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    PDF, 550 KB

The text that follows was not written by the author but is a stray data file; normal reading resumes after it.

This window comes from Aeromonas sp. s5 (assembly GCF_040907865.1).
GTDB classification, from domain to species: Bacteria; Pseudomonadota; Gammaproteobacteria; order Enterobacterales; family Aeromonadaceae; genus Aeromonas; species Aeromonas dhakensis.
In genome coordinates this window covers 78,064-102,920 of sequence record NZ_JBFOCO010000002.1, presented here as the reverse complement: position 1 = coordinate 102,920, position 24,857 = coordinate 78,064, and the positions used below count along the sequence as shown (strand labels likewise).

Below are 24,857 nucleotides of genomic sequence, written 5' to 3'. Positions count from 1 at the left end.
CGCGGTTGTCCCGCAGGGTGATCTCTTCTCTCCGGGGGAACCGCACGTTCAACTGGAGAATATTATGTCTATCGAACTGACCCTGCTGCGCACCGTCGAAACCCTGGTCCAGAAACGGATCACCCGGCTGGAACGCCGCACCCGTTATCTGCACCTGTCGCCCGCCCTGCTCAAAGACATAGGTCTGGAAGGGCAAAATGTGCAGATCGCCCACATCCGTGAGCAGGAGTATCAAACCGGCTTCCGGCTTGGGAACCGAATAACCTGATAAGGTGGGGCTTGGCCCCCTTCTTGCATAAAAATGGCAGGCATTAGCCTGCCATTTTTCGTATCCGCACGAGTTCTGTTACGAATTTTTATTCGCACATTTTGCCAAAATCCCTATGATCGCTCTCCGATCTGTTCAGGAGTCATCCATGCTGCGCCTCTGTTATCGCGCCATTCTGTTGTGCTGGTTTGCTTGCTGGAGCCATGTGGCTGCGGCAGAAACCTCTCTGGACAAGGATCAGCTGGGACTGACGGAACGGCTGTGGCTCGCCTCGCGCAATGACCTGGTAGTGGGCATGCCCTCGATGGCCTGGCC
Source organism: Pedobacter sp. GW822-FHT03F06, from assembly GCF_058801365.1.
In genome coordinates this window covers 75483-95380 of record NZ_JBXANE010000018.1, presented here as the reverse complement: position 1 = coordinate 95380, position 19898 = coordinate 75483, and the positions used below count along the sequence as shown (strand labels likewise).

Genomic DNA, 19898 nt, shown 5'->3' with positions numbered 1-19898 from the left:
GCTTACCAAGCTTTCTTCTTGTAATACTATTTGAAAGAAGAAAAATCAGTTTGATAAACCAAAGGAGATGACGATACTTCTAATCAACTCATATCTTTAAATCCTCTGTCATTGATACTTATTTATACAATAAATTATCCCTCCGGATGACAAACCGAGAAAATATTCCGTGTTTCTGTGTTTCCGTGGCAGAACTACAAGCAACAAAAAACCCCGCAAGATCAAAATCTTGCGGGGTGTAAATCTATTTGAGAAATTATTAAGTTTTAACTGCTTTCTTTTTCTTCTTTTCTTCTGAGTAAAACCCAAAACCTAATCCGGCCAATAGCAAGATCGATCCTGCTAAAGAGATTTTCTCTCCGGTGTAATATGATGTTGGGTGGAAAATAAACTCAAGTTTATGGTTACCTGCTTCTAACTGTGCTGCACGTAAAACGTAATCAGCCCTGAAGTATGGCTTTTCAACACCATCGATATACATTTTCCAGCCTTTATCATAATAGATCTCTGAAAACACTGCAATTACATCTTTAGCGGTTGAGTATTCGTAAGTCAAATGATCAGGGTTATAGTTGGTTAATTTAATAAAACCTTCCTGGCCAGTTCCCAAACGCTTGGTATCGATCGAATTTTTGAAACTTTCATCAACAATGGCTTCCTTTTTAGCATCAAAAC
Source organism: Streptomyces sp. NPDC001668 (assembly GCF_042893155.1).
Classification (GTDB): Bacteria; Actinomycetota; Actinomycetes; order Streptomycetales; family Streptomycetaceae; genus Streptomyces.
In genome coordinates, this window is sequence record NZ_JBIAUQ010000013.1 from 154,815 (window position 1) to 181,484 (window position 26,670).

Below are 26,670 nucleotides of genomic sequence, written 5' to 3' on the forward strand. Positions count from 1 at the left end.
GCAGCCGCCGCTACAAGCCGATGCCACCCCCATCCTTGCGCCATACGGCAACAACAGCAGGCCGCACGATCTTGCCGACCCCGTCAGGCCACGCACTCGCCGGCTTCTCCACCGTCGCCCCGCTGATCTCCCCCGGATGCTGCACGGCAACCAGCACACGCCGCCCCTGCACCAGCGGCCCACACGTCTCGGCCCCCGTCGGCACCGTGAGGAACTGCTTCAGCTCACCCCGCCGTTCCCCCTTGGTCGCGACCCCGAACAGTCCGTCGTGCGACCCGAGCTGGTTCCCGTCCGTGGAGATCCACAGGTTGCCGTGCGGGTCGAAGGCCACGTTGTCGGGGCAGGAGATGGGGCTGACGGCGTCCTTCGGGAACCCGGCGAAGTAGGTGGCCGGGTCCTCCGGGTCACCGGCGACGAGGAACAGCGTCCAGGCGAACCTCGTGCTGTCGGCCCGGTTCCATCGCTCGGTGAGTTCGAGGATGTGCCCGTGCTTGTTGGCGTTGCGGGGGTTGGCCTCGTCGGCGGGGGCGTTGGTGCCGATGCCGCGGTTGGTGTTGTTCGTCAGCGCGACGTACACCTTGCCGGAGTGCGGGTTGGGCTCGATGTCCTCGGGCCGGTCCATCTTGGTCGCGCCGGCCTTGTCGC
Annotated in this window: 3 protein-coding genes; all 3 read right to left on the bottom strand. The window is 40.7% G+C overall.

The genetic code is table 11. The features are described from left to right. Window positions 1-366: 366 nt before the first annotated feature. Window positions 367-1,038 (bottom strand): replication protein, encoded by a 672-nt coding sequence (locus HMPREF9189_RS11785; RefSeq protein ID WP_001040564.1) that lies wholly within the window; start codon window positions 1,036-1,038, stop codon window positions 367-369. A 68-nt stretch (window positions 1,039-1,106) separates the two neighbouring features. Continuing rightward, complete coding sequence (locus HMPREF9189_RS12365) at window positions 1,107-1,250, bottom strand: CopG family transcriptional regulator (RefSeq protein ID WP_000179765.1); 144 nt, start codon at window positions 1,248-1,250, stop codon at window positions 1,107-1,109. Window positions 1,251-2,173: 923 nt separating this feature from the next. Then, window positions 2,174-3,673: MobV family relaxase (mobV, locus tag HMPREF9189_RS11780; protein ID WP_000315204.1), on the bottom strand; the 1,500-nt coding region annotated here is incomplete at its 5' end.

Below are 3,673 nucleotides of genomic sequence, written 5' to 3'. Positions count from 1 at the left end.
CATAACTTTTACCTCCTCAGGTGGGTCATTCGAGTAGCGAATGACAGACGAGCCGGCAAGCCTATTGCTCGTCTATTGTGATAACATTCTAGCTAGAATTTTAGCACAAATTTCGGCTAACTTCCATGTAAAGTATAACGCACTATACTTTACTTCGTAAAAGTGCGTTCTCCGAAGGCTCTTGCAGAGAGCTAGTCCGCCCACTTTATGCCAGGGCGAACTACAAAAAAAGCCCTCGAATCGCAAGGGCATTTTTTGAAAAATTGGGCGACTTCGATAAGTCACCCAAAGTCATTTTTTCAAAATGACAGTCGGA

Human-induced rapid environmental change (HIREC) disproportionately affects species with specialist traits and long generation times. By circumventing prolonged evolutionary processes, behavioural plasticity is critical in allowing species to cope with rapid environmental changes within their lifetimes. Coral reefs have faced multiple mass mortality events of corals related to climate change in the last two decades. The consequent loss of structural complexity adversely impacts long-lived, structure-dependent fish predators. We attempted to determine how well a guild of groupers (Pisces: Epinephelidae) copes with rapid structural change in the lightly fished Lakshadweep Archipelago, Indian Ocean. Of the 15 species, territorial and site-attached groupers declined exponentially with decreasing structural complexity, while widely ranging species showed no change. However, one site-attached species, the peacock grouper, Cephalopholis argus, maintained high densities across the structural gradient. We explored the mechanisms this species employs to cope with declining habitat structure. Our observations indicate that both a potential release from specialist competitors and plasticity in foraging behaviour (foraging territory size, diet and foraging mode) appeared to favour the peacock grouper's survival in sites of high and low structure. While specialist competitors dropped out of the assemblage, the foraging territory size of peacock groupers increased exponentially with structural decline, but remained constant and compact (50 m2) above a threshold of structural complexity (corresponding to a canopy height of 60 cm). Interestingly, despite significant differences in prey density in sites of high and low structure, gut content and stable isotope analyses indicated that peacock groupers maintained a specialized dietary niche. In-water behavioural observations suggested that diet specialization was maintained by switching foraging modes from a structure-dependent ‘ambush’ to a structure-independent ‘widely foraging’ mode. The remarkable foraging plasticity of species such as the peacock grouper will become increasingly critical in separating winners from losers and may help preserve specialist ecosystem functions as habitats collapse as a result of climate change.